Residents of Kingston on Thames are emerging from their emergency shelters to scenes of utter carnage this morning. Recycling bins have been blown over, leaves clutter driveways and there are even reports of a washing line that lost items of clothing. But the question everyone is asking is: where were the police, the army and the Met Office?
An editorial in the Daily Mail reflected many people's feelings when it asked "Is it time for the BBC to be shut down and the Director General put on trial". Britain's state broadcaster, once the envy of the world, singularly failed to warn the population about the coming storm, because the story didn't fit in with its global warming agenda, fumed the paper. "At the BBC, they all think that if it's good for the wind turbines, it's good for Britain," said Rod Liddle, an ex editor on BBC Radio 4's Today programme.
With many schools on half term, parents were presented with a double whammy as South West trains took the opportunity to cancel all its services, leaving many a dad and working mum with no choice but to spend time with their kids. Many found themselves making awkward small talk about their children's plans for the holiday when they could have been attending vitally important Monday morning catch up meetings and going through their backlogs of electronic messaging systems. The effect of all these grounded executives, economists have warned, could be devastating for Britain's economic output. The suspension of agendas, Powerpoint presentations and water cooler conversations could see billions wiped off the collective stock market valuations of Britain's vitally important advertising agencies, media buyers and digital search companies.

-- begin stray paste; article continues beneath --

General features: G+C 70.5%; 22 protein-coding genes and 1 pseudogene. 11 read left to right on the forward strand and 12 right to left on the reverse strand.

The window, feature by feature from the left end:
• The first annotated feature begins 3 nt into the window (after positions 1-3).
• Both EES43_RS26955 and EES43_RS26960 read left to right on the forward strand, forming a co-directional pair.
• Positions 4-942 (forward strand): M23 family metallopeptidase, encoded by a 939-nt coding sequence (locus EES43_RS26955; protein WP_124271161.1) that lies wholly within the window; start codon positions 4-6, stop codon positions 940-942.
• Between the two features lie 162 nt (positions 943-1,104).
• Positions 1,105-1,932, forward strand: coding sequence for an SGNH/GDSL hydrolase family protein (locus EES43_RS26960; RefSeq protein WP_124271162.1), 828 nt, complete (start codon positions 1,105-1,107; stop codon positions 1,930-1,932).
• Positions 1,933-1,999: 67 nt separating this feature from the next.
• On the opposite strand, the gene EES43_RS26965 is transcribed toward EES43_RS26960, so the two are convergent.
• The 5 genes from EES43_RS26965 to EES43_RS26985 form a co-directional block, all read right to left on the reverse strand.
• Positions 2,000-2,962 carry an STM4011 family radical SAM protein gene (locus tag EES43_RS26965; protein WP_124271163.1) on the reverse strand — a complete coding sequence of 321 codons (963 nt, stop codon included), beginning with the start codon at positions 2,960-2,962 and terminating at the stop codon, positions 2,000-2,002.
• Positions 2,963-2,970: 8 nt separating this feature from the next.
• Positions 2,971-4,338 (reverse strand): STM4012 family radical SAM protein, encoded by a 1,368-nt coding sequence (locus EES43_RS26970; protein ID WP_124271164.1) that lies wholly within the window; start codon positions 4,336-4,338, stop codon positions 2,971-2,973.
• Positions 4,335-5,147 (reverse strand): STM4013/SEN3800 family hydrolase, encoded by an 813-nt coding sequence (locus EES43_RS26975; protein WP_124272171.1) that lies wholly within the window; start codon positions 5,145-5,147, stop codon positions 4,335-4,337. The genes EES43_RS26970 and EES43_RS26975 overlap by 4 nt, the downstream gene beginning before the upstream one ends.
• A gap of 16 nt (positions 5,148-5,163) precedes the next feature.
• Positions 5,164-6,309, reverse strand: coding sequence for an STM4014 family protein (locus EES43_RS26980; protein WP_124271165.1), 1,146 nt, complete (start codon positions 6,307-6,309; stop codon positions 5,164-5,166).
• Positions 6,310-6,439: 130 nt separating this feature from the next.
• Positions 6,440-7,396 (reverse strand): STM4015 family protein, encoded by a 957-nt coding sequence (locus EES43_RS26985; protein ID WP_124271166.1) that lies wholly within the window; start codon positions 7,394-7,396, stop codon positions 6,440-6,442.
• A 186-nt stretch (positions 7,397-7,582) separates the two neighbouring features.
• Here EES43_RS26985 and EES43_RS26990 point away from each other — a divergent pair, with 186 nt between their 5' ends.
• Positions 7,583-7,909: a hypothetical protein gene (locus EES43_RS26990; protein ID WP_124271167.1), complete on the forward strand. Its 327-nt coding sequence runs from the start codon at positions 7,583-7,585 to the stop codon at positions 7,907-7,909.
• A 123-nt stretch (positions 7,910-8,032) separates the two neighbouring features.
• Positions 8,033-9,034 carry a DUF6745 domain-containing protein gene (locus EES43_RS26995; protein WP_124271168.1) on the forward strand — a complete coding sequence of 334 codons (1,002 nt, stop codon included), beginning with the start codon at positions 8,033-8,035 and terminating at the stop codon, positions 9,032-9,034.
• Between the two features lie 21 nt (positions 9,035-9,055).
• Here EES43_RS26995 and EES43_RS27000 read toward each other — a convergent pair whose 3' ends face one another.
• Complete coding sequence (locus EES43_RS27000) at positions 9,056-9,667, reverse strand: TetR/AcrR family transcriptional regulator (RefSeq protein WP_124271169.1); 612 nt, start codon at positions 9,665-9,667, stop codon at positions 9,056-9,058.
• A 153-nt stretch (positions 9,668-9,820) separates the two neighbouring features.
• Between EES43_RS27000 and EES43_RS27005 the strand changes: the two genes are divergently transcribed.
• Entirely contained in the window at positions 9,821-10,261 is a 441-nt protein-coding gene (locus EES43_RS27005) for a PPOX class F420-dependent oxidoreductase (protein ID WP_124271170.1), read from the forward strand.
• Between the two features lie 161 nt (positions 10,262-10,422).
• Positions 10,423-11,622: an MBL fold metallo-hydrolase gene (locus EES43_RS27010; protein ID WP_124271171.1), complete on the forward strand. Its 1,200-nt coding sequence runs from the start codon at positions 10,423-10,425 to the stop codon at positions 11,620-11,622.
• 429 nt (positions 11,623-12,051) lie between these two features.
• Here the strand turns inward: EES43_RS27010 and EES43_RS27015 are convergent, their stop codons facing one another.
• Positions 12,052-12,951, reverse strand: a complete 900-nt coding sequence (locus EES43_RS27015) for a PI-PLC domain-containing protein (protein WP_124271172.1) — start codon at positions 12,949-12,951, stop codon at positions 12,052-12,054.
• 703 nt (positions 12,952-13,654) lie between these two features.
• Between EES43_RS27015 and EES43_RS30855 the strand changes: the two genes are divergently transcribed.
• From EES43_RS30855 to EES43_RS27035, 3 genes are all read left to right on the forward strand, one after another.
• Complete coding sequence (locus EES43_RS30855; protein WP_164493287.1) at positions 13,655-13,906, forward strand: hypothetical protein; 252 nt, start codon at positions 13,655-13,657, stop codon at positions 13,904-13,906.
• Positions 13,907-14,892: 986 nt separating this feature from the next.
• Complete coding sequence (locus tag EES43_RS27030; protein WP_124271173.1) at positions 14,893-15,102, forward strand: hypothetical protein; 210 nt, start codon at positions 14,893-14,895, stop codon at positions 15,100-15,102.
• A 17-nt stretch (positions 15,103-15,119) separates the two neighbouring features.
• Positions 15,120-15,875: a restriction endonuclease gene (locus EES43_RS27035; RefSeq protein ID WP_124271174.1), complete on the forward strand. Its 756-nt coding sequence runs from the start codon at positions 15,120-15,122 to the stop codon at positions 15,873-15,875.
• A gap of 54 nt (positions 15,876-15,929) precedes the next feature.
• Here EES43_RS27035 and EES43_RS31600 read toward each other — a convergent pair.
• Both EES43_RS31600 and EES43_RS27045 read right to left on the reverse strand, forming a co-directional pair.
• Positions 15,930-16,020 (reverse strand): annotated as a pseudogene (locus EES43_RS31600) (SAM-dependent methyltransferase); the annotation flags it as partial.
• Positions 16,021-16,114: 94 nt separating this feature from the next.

The indomitable spirit of humanity survives however, and despite the awful hardship theres is still hope in people's eyes. Once again, the people of Kingston have risen to adversity and shown the sprit that has made this region an economic powerhouse. One marketing creative summed up the combative mood of the people as people searched for positives. "Now I know how Nelson Mandela must have felt during the Blitz - which is great background for a new Barclays Bank campaign I'm pitching ideas for."
Others told of how they have used to the time pick up new youth slang, and even use their conversations with their children to brush up on their IT skills. But despite this resolutely positive siege mentality, there remains a herd of Elephants in the Room - the BBC, the Police and The NHS - national institutions which have singularly failed the higher earning British tax payer. "Is this why Nye Bevan set up the BBC in the first place," asked columnist Jan Moir.